Fazekas: Madame Masque, or Whitney Frost, is another one who we're creating our own version of. We've been inspired the actress Hedy Lamarr, who was an Austrian actress in the '40s; she was very glamorous, but also an inventor. She actually held a patent on frequency hopping, which was a way to control torpedoes so radio signals couldn't be blocked. She was this secret genius. A lot of people didn't know about it, but she held this patent that, to this day, the technology is used in Bluetooth, WiFi and cell phones. We loved that, so we applied it to Whitney Frost. She's this beautiful actress and secret scientific genius. Her husband is this wealthy industrialist and owns Isodyne, but she's the brains behind it. We thought that was a fun way to show how women operate in this world.
Even though we're not really telling the, "Oh, my God! Everybody's so sexist!" story, we still deal with that story in that the only way Whitney Frost felt she could exert power in the world was through her husband, because she had been told her whole life, "Nobody cares how smart you are, they care about how pretty you are." You see the makings of a villain, but she doesn't start off evil. She starts off manipulative and not the nicest person you've ever met, but she's not a bad guy when you first meet her. We have the time to understand, how do these two women who are -- she and Peggy are both smart and beautiful, and they ended up in very different places in their lives, and [we'll explore], how did it happen?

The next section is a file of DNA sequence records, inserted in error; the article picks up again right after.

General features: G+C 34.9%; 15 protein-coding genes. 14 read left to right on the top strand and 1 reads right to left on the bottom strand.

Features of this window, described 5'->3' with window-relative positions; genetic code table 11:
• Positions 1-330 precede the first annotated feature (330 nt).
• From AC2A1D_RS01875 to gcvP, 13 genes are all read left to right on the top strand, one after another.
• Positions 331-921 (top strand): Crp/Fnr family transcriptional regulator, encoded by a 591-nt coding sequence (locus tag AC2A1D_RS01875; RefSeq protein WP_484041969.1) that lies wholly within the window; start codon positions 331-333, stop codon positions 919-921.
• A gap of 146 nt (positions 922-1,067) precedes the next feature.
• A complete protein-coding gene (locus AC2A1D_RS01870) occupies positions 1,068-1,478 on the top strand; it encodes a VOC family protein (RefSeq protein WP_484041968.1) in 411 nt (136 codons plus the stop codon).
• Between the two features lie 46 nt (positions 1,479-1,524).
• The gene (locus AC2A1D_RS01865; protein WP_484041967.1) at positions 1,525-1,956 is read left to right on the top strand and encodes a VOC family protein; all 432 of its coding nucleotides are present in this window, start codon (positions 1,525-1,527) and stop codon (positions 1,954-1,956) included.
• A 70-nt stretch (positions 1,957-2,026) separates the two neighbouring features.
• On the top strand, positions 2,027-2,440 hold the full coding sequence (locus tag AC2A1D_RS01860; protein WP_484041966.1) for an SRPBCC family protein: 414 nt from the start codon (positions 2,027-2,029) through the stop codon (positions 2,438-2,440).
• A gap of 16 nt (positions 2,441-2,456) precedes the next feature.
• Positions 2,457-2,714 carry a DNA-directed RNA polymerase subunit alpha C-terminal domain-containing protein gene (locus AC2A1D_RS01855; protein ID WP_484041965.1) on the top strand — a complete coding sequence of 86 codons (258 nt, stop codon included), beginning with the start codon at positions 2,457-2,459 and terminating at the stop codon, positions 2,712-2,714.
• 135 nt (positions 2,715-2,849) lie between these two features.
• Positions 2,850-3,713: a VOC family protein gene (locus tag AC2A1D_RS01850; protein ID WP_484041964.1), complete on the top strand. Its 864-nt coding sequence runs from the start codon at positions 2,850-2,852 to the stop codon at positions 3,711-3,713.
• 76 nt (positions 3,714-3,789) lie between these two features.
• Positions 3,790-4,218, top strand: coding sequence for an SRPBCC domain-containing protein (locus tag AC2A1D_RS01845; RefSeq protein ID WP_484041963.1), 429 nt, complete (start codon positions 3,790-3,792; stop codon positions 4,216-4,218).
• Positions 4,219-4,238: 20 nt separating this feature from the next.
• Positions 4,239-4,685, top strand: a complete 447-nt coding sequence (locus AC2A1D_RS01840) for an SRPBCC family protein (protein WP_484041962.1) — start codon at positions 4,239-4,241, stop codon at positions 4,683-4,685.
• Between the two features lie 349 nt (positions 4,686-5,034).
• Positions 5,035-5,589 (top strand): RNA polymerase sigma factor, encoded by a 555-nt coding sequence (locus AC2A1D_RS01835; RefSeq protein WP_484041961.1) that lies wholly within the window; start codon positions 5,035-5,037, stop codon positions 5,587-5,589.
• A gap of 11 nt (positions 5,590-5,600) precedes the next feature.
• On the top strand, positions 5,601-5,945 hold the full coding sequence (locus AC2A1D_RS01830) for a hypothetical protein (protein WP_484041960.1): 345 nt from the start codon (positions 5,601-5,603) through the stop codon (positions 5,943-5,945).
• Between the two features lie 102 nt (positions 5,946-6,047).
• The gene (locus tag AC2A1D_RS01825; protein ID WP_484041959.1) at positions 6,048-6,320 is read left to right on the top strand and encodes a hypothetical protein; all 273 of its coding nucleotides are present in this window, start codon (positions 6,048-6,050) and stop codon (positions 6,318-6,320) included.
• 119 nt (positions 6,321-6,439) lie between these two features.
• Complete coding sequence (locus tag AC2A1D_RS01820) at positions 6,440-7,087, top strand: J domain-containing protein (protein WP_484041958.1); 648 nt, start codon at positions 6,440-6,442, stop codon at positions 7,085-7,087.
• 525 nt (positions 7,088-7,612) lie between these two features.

As far as Peggy's allies are concerned, one of the additions is Ana Jarvis. Can you talk about the decision to bring her in and what her dynamic with Peggy will be like?
Fazekas: We'd always intended on meeting Ana, but it didn't really fit into the story we were telling in the first season. We wanted to be really specific about who the woman is that Jarvis is just madly in love with -- which is why I think Jarvis and Peggy can have the relationship they have, where there's no weirdness or sexual tension, because you never question if he loves his wife. They can have this very close relationship and love each other, but there's no, "will they or won't they?" So when we were thinking about, "Well, who would he marry?" we really wanted her to be unexpected.
It makes sense in that, Jarvis likes Peggy Carter, so of course the woman he's in love with would not be a quiet, prim and proper lady. She would be someone different, someone who challenges him, someone who excites him. We also wanted to be very clear that Peggy and Ana really like each other, and that there's no jealousy from Ana. Ana and Jarvis are so comfortable in their relationship, they're not going to be jealous of other people coming in and out of their lives.
And since Angie's not there, it's great for Peggy to have another female friendship.
Fazekas: Exactly. We also bumped up Rose, who's played by Lesley Boone. She's the one in the pilot who said, "Love the hat," to Peggy. She worked the phones. We had an opportunity to bring her out to L.A., too. She's come out with Sousa and is another person for Peggy to talk to, who knows her secrets and knows a lot about what's going on. Rose has a fun ride. I really love what we've done with her for the second season.
The initial previews indicate that Jarvis seems bored and not terribly in love with Los Angeles.